advertisement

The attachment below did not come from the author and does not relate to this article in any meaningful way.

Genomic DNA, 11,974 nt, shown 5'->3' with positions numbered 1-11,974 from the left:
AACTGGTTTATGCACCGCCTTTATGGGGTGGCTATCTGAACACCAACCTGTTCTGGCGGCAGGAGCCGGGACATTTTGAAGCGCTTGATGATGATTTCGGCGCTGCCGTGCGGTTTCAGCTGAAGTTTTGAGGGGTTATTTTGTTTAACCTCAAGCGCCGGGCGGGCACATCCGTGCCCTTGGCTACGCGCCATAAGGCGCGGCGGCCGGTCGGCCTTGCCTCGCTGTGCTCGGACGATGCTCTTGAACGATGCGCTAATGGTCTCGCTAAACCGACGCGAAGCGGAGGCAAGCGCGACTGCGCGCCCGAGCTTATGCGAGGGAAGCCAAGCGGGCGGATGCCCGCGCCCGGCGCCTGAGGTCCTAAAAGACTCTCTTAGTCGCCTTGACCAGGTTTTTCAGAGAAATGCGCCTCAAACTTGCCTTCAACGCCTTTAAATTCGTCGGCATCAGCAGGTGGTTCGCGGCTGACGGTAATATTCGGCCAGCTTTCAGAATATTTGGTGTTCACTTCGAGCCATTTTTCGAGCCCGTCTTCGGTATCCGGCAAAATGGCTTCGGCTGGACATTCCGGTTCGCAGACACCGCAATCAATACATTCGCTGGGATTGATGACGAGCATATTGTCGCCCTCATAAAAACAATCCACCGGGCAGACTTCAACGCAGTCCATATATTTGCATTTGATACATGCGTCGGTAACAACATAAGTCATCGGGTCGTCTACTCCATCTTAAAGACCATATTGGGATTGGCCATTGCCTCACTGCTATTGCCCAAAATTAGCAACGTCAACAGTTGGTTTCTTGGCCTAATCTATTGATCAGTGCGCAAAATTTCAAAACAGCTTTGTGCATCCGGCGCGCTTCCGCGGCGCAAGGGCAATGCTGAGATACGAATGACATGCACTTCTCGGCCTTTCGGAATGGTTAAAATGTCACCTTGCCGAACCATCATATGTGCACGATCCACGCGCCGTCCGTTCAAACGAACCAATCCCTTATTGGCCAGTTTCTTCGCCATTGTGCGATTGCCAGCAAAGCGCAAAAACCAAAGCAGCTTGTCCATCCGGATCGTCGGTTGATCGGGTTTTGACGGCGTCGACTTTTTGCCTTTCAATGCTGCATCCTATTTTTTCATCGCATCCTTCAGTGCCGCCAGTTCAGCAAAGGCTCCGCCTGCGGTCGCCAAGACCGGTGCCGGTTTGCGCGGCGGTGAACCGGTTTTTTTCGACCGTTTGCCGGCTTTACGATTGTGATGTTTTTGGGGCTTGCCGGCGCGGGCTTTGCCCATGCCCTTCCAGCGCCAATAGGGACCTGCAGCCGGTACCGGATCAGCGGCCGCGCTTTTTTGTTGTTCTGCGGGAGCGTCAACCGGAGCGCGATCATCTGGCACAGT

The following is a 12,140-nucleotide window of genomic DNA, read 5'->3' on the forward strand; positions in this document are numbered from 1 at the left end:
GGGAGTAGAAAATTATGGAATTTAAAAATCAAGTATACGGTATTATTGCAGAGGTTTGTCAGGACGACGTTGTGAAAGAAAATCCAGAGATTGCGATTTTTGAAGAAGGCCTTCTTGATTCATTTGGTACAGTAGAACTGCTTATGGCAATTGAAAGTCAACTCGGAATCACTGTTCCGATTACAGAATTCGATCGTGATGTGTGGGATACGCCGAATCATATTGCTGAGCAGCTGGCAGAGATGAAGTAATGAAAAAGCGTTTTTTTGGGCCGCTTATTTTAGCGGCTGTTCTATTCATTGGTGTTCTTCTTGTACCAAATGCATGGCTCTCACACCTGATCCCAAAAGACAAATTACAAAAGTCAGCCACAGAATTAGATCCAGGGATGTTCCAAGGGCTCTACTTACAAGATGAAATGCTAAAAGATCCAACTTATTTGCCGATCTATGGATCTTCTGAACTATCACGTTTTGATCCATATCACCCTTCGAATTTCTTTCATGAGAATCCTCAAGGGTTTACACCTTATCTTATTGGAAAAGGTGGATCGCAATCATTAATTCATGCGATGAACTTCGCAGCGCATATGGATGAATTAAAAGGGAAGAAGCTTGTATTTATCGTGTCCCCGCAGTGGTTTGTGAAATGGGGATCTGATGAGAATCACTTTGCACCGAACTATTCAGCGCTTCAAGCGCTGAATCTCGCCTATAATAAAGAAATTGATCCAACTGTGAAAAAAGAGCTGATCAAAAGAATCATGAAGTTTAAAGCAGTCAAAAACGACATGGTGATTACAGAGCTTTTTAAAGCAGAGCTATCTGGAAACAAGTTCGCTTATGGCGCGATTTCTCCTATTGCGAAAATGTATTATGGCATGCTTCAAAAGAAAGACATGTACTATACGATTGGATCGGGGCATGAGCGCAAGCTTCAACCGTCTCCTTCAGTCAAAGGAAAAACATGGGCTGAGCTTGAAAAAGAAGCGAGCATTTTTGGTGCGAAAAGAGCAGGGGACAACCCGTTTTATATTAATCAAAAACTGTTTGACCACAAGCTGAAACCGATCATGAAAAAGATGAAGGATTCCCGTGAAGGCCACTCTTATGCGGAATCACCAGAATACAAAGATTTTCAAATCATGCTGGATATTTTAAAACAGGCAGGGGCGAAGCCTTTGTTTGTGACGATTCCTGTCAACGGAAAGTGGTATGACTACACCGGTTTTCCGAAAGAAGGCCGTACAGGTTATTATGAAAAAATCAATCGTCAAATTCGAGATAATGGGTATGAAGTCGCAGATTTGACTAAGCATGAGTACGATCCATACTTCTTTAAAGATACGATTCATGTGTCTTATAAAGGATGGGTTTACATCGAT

Communication over Fading Channel The received signal r(t) = m(t)*s(t), where m(t) is the large-scale-fading component and s(t) is the small-scale-fading component. Classification of fading channels (qualitative): two types/classes o Large-scale fading (path loss) o Small-scale fading Fading channel modeling (quantitative/mathematical characterization) o Large-scale fading (deterministic process) Reflection Ground reflection (2-ray) model Diffraction Knife-edge diffraction model Multiple knife-edge diffraction model Scattering Radar cross section model o Small-scale fading (stochastic process) Marginal probability density distribution: Rayleigh, Ricean, Nakagami Second-order statistics: Doppler spectrum Autoregressive (AR) model Taxonomy of small-scale fading channels o Per Doppler rate f_d, small-scale fading channels can be classified into Slow fading: The symbol duration is smaller than the coherence time (roughly, 1/Doppler rate), i.e., low Doppler rate. Coherence time is a statistical measure of the time duration over which the channel impulse response is essentially invariant. It quantifies the similarity of the channel response at different times. In other words, coherence time is the time duration over which any two received signals (at different times) have a strong correlation. Fast fading: The symbol duration is larger than the coherence time, i.e., high Doppler rate. The higher the Doppler rate is, the higher the degree of diversity is. For sufficiently high degree of diversity (high f_d), the fast fading channel can support constant bit rate, i.e., the fast fading channel becomes an ergodic channel. This is because the randomness of the channel gain is averaged out due to high degree of diversity (independent signal paths). o Per delay spread, small-scale fading channels can be classified into Flat fading or non-frequency-selective fading: The signal bandwidth is smaller than the coherence bandwidth (roughly, 1/maximum delay spread). Coherence bandwidth is a statistical measure of the range of frequencies over which the channel can be considered "flat", i.e., having approximately equal gain and linear phase. In other words, coherence bandwidth is the range of frequencies over which any two frequency components have a strong correlation. Coherence bandwidth B_c is approximately 1/(50* sigma_t), where sigma_t is the root-mean-square (rms) of the delay spread. Frequency-selective fading The signal bandwidth is larger than the coherence bandwidth. o Per ergodicity, small-scale fading channels can be classified into Ergodic channel The channel gain process is ergodic, i.e., the time average is equal to the ensemble average. In other words, the randomness of the channel gain can be averaged out (removed) over time. So long-term constant bit rates can be supported (like AWGN channels). Non-ergodic channel The channel gain is a random variable and does not change with time. The channel gain process is stationary but not ergodic, i.e., the time average is not equal to the ensemble average. In other words, the randomness of the channel gain can not be averaged out (removed) over time. So long-term constant bit rates can not be supported. Large-scale fading channels o The large-scale-fading component m(t) in the received signal r(t), is a random variable. m(t) can be characterized by its mean (deterministic part) and the deviation from its mean (random part) o Deterministic model of the mean of m(t): Power law decay: the mean received power is inversely proportional to the n-th power of Transmit-Receive separation distance, where $n$ takes integer values from 2 to 5. Free space model: the path loss follows inverse-square law. o Stochastic model of the deviation from the mean of m(t): Log-normal shadowing: the deviation from the mean is a lognormal random variable. The random model is to consider the fact that the surrounding environmental clutters may be vastly different at two different locations having the same T-R separation distance. Performance metrics: o Average Signal-to-Noise Ratio (SNR): expectation of the instantaneous SNR, which is a random variable. What if I'm not interested in average behavior? I don't care too much about the average delay because my packets may have high probability of experiencing very long delay. So I'm interested in the CDF of the delay. For example, what is the delay of 99percentile? Another example is channel coding. For a convolutional code, I'm interested in not only the minimum distance of the code but also the CDF of the distance (note the Hamming distance is not a random variable). o Outage probability, denoted by p_{outage}: It is the Cumulative Distribution Function (CDF) of the instantaneous SNR or the instantaneous channel capacity, which are random variables. o Average bit error probability: expectation of the Q-function, where the SNR is a random variable. Outage capacity, denoted by C(p_{outage}): o It is the inverse function of CDF of the instantaneous channel capacity. Ergodic capacity: expectation of the instantaneous channel capacity, log(1+SNR), assuming that the fading process is white. What if the fading is a Markovian process? OFDM system designers care about frequency diversity (coherence frequence), use FT/IFT in frequency domain; spread spectrum system designers care about time diversity (want independent resolvable delay spreads), use RAKE in time domain. Use matlab to compute the ergodic capacity of Rayleigh fading channel o E[log(1+g)]=\int_0^infty log(1+g)*exp(-g) dg= -exp(1)*real(-expint(1)) = 0.5963 nats, for E[g]=1, P/N=1. See Page 567 in I. S. Gradshteyn, I. M. Ryzhik, Alan Jeffrey (Editor), Daniel Zwillinger, ``Table of Integrals, Series, and Products,'' Academic Press; ISBN: 0122947576; 6th edition (July 31, 2000). o For the same average received SNR, the ergodic capacity of Rayleigh fading channel is 0.5963/log_e(1+1)=0.5963/0.6931=0.8603 of the AWGN channel capacity. Key techniques: Judge the performance of a system from three perspectives: o Expection of the performance metric: E.g., the average of the received SNR for BPSK modulation/demodulation. E.g., Ergodic capacity. o Variance (how random the performance is): E.g., the variance of the received SNR for BPSK modulation/demodulation. The degree of randomness can also be seen from the CDF and PDF. o CDF or outage probability (percentile): E.g., the outage probability of the received SNR for BPSK modulation/demodulation. E.g., outage capacity. Bufferless vs. buffer o The outage probability (for the bufferless case) is not equal to the probability of busy server (for the buffered case). o We can use outage probability to get intuition about the buffered case (or large deviation theory) but note this is not rigorous. Power control to combat fading 1. (Knopp & Humblet, ICC'95) Joint design of power control and scheduling for multiple users sharing one fading channel. Objective: maximize the total throughput of all the users, subject to average power constraints for each user. Each user can have different average power constraint. The maximization is over the transmission power and the transmission order of the users. The (multiuser) throughput-optimal power control $\mu_i(\gamma)$ for each user is \mu_i(\gamma) = 1/\lambda_i - 1/\gamma_i, if \gamma_i>\lambda_i, \gamma_i/\gamma_j > \lambda_i/\lambda_j, for all j \neq i. \mu_i(\gamma) = 0 otherwise where $\gamma_i$ is the current channel power gain for user $i$, $\lambda_i$ is a constant yielded from the power constraint of user $i$. The condition $ \gamma_i/\gamma_j > \lambda_i/\lambda_j, for all j \neq i$ is a bit similar to GPS scheduling (without equality). Use information theory and communication theory It is called the KH scheme. Limitation: under this strategy, a user in a fade of an arbitrarily long period will not be allowed to transmit during this period, resulting in an arbitrarily long delay; therefore, this strategy provides no delay guarantees and thus is not suitable for delaysensitive applications such as wireless video communication. 2. (Bettesh & Shamai, VTC'01 Spring) Joint power and rate control for single user communicating over a block fading channel. Objective: minimize a cost function, which is an non-decreasing function of both the average transmission power and the packet average transmission delay. The maximization is over the transmission power and the transmission rate of the users. Formulated as an infinite-horizon dynamic program with an average cost criterion. cost = queue_length + weight * transmission_power It converts multi-objective to single objective so that we can use dynamic programming. E[cost] = E[queue_length] + weight * E[transmission_power]. For each value of the weight, the dynamic program results in a Pareto-optimal cost {E[queue_length], E[transmission_power]}. Let E[transmission_power] = average power constraint, then the corresponding E[queue_length] is the minimal average delay under the specified average power constraint. Four policies: Variable rate and constant power Constant rate and variable power Variable rate and variable power Variable rate and variable power with transmitter's knowledge about the channel state information. The resulting power control is the same as water-filling in time. Combine queueuing theory with information theory. Limitation: The complexity is exponential in the delay/buffer constraint and the number of users (for the multiuser case); The transmission decision can not be made until the whole channel gain sequence is known; even for truncated decision, it still has to wait for 5*L slots to make decision, where L is the memory length of the channel. For multiuser scheduling, linear programming has a complexity of O(K) while dynamic programming has a complexity of O(N^K), where $K$ is number of users and $N$ is the number of states of queue length. 3. (Bettesh & Shamai, PIMRC'98) Joint design of power control and scheduling for multiple users sharing one fading channel. Objective: strike a balance between the throughput and delay constraints (achieving low delay) Method: combine TDMA with multiuser diversity (Knopp & Humblet scheme) by introducing an inspection scheme, which checks whether the delay requirement of each user is satisfied. It is not formulated as a constrained optimization problem. The algorithm is simply to combine TDMA with the KH scheme. Limitation: no explicit delay guarantee and no optimization. E[cm / c1 ] E[c1 ] ( E[ cm ]) 2 E[cm ] , so we cannot get the relation between E[cm / c1 ] and E[cm ] / E[c1 ] . Fading channel modeling Typically, a bit error model characterizes the performance of modulator/demodulator. A packet error model characterizes the performance of codec/ARQ system (where modem is hidden in the system). Using a bit/packet error model is to simplify the simulation and/or simplify the queueing analysis. The assumption for the two state Markov channel (TSMC) model is general. It does not matter what kind of modulation, detection, channel coding are used. It's a measurement-based approach. Just record the error process for a period of time. If the process is stationary, ergodic and Markovian, then use two-state Markov model (TSMC) to match the real trace under the criterion of minimum mean square error (MMSE). Zorzi proposed an algorithm to estimate the parameters (transition probabilities p & q) of the two-state Markov model. The assumption is that we need the past history of the error process to do estimation. Actually, I also have similar assumption. In my estimation, when you dial the number, the mobile terminal starts to measure the channel gain. Just 2 seconds is enough to get a good estimate. So when you finish your dialing, your measurement is also done. Each user will do this estimation since p & q are different for each user. Once you get the TSMC, you can do queueing analysis (numerically). I haven't seen any QoS provisioning work using TSMC. My central question is how to explicitly guarantee a given QoS triplet {rate, delay, loss probability}. Have you seen any work on explicit QoS provisioning (admission control, resource allocation, scheduling)? A packet level error model is time varying. From s to s+t, where s is the epoch when the packet head arrives, and t is packet size. We are interested in instantaneous packet error probability, not average packet error probability. Packet size may be fixed during a connection life time. Capacity of a fading channel 1. Ergodic capacity for communications without delay constraints: like Law of large numbers (LLN), ergodic capacity notion can be applied to the iid case and non-iid case (as long as it satisfies LLN). We assume both the transmitter and receiver know the channel state perfectly. a. The iid case: Cerg EG max I ( X ;Y | G) , where G is the channel gain, f X |G ( x|g ) I ( X ;Y | G ) is the mutual information conditioned on G, and f X |G ( x | g ) is the pdf of X conditioned on G. The expectation is over G. The empirical mean of max I ( X ; Y | G ) converges in probability to the expectation. f X |G ( x| g ) n p Cerg . That is, max I ( X i ;Yi | Gi ) / n i 1 f X i |Gi ( xi | g i ) b. The non-iid case: f maxn X n |G n n ( x |g ) p I ( X n ; Y n | G n ) / n C erg , where G n is the channel gain vector of n slots, I ( X n ;Y n | G n ) is the mutual information conditioned on G n , and f X n |G n ( x n | g n ) is the pdf of X n conditioned on G n . As long as the channel gain process satisfies WLLN, the max of the mutual information converges in probability to a deterministic value, which we call ergodic capacity. This is because the max of the mutual information is a deterministic function of the channel gain. So if the channel gain process satisfies WLLN, the max of the mutual information also satisfies WLLN. 2. Expected capacity for delay-constrained communications a. Expectation of the capacity 3. Outage capacity for delay-constrained communications a. Outage probability is CDF of the capacity 4. Effective capacity for delay-constrained communications, taking into account the queueing behavior. I.i.d. Rayleigh fading channel: symbol error probability 1 Pe 4(1 SNR) For AWGN channel, Pe e SNR / 2 For frequency selective channel with m independent paths, 1 Pe ? m e SNR / 2 SNR m (1 ) 2m